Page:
Monday, January 19, 2009

Who controls my expression of opinion?

I was inspired by a post all the way on the other side of the world - Buckeyebrit posted a blog called Blogging and the day job. And it got me thinking - who owns the information and who is entitled to say where and when I can express my thoughts and opinions. I work in a Government organisation and they have very strict rules about confidentiality, so I am careful to never name the organisation and always talk about what I think, rather than something that happened at work. And I am always conscious to be careful about what I say about the organisation in the public domain.

Sarah Stewart has written extensively on topics like 'An ethics question', and privacy and confidentiality, and suggests that Health Professionals that blog about their clinical practice should be prepared for scrutiny. This resonates for me and it is something that I agree with.

As a PhD student I always identify with La Trobe University, the place where I am enrolled. But I have never asked anyone there if they are happy for me to blog about my experiences as a student. Imagine if they tried to stop all students from blogging? Is there a line between my thoughts, experiences and reflections as a Social Worker employed in a Government organisation, and a Social Worker who is a PhD student? How could I possibly separate them?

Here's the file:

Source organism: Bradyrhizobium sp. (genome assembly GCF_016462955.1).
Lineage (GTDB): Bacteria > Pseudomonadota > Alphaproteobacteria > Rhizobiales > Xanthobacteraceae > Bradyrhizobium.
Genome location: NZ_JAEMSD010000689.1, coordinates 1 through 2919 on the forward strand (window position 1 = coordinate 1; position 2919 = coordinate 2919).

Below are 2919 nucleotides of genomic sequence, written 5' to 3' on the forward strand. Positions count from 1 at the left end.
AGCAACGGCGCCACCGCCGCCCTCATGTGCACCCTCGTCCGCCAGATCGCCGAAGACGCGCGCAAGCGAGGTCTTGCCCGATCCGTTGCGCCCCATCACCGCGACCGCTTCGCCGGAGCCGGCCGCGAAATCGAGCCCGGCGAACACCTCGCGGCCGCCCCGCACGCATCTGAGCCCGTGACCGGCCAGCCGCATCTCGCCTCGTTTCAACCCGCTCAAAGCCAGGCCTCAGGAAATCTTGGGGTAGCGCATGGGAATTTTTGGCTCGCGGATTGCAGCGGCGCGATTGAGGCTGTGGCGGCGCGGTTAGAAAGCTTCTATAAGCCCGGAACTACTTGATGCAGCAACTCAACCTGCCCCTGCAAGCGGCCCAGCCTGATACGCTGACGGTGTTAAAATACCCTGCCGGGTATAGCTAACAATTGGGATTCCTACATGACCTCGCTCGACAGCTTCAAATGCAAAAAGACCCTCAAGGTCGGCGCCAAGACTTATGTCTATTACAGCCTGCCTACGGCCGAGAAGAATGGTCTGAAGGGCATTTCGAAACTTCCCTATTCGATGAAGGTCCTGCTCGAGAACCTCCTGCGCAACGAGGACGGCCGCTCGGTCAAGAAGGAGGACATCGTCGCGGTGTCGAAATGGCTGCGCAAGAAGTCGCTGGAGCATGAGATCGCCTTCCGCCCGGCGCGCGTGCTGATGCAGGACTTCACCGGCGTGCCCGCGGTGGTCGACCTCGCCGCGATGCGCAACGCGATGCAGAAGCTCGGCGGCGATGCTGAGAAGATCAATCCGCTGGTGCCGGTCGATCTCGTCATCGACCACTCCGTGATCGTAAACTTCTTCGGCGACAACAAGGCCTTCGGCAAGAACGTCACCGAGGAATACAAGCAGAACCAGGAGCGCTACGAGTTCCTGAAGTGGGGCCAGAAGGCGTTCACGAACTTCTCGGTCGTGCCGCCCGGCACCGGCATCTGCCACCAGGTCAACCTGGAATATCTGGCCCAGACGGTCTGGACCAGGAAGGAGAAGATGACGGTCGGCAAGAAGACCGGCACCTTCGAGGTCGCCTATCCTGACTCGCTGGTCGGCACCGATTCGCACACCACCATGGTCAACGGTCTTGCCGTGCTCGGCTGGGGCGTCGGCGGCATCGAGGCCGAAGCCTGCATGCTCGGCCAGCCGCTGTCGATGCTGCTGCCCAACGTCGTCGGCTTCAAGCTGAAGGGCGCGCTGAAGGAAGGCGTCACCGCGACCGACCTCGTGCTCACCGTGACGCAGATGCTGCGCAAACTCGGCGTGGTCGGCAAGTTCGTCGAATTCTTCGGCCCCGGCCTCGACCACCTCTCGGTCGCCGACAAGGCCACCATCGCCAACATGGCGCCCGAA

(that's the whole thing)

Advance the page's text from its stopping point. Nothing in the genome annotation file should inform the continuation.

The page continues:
As I build my portfolio and reputation as a Researcher, these lines will continue to blur. If I write a paper or present at a conference and identify myself as belonging to one organisation or the other, it will soon become obvious that I belong to both organisations, and it will become more difficult to separate them. Have other people experienced this situation? What do you do about it?




Tania said...

I originally started my blog for my reflections on practice to go with my e-portfolio, but I have quickly realised I am unable to truly reflect in a blogging format. So for now my blog has general postings about my profession. I will still write reflections, but in a private platform. I am interested in having someone "audit" my blog, as mentioned by Sarah, so I know I am not doing anything unethical?

Helen said...

Hi Tania
Thanks for your comments - I am coming to the same realisation that there is a place for my reflection about my practice, but there is also a place for a private journal.

Nice to hear from you